08/08 – Judith Ashley, Romance as Therapy

Tuesday, January 14, 2020

All in Good Fun?

By Eleri Grace

Even a war didn’t stop crew and passengers from participating in a naval tradition dating back centuries: the Crossing the Line ceremony. Tradition held that as a ship approached the equator, those who had made the crossing before, trusty “shellbacks,” initiate equator-crossing virgins or “tadpoles” (I replaced the actual term used for the initiates, which has unfortunate racist connotations, with tadpoles in my novel).  
Charged with entering the domain of King Neptune without permission, tadpoles must earn a shellback card that will give them permission to freely roam the Seven Seas by surviving a series of time-honored rituals. At a riotous pageant with participants sporting outrageous costumes that is held the night before the ceremony, King Neptune and Queen Amphitrite, along with a few other members of the “royal family,” are selected by popular vote.
In the next novel in my Clubmobile Girls series, my heroine Hadley joins her fellow tadpoles in navigating through the various proscribed ordeals of the Crossing the Line ceremony. All the Red Cross Girl memoirs from women who served in the Pacific theater that I found described participation in the ceremony. It was – and still is – permissible to decline to take part in the tradition. However, Red Cross Girls are nothing if not adventuresome and fun-loving. Though I did not find any photographs depicting Red Cross Girls, nurses, WACs or other women as participants, you might like to view this restored color footage of a WWII-era Crossing the Line ceremony from aboard the USS Knox. 
National Archives
An obstacle course typically features first in the ceremony, followed by various stops leading to the court of King Neptune. The first stop is often the royal photographer, whose camera might take a picture or might unpredictably shoot dye in your face. Next up is likely to be the royal doctor who might swab your throat with hot sauce. The royal dentist might rinse your mouth with a foul concoction of eggs, beer, and fish soup or something equally horrendous. The royal barber is then apt to shampoo your hair with some foul substance bearing an odor guaranteed to linger long after you’ve earned your shellback card, or, worse, cut or shave off your hair.
At some point amidst these stops, the tadpoles reach the Court of King Neptune and are sentenced for the crime of entering his domain without permission. Punishments are often comical and theatrical: playing childish games such as Ring around the Rosie for the amusement of the court or singing the national anthem backwards.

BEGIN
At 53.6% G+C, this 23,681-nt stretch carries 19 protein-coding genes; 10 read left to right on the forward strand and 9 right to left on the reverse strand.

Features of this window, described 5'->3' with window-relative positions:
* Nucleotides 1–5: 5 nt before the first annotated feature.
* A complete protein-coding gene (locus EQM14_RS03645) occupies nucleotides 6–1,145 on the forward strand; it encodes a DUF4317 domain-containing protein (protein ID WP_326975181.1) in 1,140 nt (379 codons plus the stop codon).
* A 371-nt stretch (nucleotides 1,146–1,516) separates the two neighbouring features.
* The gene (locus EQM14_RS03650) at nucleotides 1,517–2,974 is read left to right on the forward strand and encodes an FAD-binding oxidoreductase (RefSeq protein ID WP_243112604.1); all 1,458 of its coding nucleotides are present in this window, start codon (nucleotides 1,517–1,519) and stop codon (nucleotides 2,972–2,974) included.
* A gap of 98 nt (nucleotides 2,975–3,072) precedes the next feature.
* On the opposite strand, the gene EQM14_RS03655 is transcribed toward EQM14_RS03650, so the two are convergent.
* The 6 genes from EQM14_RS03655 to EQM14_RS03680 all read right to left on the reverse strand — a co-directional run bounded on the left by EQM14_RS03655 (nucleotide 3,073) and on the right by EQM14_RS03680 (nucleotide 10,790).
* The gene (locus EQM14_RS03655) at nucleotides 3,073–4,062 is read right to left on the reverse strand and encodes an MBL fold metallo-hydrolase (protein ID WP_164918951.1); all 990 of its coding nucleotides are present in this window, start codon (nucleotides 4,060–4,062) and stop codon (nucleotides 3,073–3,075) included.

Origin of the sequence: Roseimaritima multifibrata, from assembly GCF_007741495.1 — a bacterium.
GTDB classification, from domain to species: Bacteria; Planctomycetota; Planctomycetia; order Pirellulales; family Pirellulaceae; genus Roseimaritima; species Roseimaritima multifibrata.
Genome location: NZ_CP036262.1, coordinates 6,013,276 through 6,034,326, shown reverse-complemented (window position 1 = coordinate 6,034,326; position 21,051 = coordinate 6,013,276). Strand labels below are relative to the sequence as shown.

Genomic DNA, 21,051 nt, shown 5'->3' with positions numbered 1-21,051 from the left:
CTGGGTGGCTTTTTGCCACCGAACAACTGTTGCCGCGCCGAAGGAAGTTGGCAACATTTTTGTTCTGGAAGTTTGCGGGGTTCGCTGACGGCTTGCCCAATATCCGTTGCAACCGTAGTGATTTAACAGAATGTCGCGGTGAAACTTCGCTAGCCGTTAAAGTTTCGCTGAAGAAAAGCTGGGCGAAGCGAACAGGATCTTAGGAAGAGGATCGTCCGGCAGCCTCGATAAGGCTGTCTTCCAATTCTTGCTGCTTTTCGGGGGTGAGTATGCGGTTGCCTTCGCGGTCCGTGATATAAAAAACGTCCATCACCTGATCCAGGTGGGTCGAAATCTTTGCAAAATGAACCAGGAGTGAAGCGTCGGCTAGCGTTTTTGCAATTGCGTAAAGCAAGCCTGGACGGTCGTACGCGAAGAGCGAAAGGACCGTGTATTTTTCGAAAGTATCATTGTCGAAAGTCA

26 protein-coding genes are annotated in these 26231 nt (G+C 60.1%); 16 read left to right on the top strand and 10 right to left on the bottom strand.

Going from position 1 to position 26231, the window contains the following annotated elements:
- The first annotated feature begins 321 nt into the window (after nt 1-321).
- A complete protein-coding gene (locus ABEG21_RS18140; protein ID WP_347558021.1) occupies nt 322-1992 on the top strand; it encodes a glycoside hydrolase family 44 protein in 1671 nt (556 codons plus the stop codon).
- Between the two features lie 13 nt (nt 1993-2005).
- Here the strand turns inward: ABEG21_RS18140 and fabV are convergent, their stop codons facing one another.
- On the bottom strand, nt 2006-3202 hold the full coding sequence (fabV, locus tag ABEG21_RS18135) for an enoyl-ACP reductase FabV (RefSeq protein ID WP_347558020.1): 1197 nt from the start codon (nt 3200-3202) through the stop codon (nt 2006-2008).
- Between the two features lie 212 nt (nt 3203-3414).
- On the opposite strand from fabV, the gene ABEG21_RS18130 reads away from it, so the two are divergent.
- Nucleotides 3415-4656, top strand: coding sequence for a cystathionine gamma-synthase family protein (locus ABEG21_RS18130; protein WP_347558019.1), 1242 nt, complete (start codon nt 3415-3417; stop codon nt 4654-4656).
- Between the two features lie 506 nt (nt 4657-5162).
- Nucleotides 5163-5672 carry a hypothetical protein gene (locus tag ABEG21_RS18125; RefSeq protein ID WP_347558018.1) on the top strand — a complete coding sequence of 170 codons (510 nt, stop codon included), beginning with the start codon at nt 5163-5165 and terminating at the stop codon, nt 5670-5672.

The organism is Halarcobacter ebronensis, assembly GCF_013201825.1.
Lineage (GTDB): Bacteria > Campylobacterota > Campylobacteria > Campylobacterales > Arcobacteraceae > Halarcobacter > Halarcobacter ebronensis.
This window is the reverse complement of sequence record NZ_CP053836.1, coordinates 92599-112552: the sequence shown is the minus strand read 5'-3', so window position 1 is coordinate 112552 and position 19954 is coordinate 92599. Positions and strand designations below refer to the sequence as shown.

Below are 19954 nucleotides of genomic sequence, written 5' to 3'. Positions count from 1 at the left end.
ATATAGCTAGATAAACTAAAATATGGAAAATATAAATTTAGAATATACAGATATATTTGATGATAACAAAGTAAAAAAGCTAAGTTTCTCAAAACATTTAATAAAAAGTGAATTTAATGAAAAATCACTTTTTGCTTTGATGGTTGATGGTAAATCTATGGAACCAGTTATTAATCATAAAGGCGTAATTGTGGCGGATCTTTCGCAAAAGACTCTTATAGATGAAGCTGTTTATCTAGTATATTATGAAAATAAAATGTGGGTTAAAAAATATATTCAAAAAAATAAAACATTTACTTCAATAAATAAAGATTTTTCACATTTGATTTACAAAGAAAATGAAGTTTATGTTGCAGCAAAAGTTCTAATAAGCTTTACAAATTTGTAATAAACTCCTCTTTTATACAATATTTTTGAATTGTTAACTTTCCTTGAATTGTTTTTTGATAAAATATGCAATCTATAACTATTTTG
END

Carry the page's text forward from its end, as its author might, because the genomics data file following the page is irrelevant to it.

The end of the ceremony unvaryingly involves immersion and dunking the initiates, a conclusion rife with symbolism.
Collection of Imperial War Museum (from Wikimedia Commons)
After shellback cards are issued to all the initiates, a raucous party with free-flowing alcoholic beverages typically ensues.
            Farcical yes, but many of the standard elements in the ritual themselves “cross the line” into hazing. Today most navies officially proscribe observation of a weakened version of the Crossing the Line ceremony – an attempt to keep the fun without the bullying. Some cruise lines now offer a slapstick version of the ceremony to passengers. A writer who endured the ceremony in recent years wrote an insightful account of his experience, including photographs and his discussions about the origin and purpose of the ritual with a folklore expert.
          #FunNotFun might be an apt hashtag for Crossing the Line experiences.  

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Judith Ashley said...

Eleri, I'd heard of the "Crossing the Line" ceremony but had no idea what that actually entailed. When I was in high school ('50's) and college (60's) hazing was commonplace as a part of becoming a member of a fraternity or sorority. Hazing was considered "good fun" by those doing the hazing much more than those being hazed. I am thankful I was never formally "hazed" although some of the "all in good fun" teasing that girls and women endured during that time because of their gender would fit in that the hazer was having fun while the hazee wasn't.

Luanna Stewart said...

Good heavens. I've heard of the ceremony but not all those charming details. I fear I would be one of the stick-in-the-muds and say "no thanks" when invited to participate. I suspect the cruise line watered down version is more akin to a costume party and that I might enjoy.

Eleri Grace said...

Judith - I'm grateful that we are continuing to cut down on hazing, as it's often not been at all fun and even harmful to many of those being hazed.

Luanna - I too would have said "no thanks" -- my Red Cross Girl heroines are much more apt to jump into situations than I am. :)

Maggie Lynch said...

What a great idea to use in a story.

The description you linked to by the writer is very close to what my former husband experienced when he was active duty Coast Guard in the early 1980s. He worked on an icebreaker during the winter and then drug interdiction during the summer. I don't remember him saying his hands were tied, but certainly the eggs and mustard and fish concoction was used as well as seawater spraying from a firehose were all part of it.

He was an officer on the ship who was well-liked by the crew. He said he felt he got treated a little easier than a couple of other officers who were not as liked. The good news is no one suffered physical distress and you only have to do it once. :)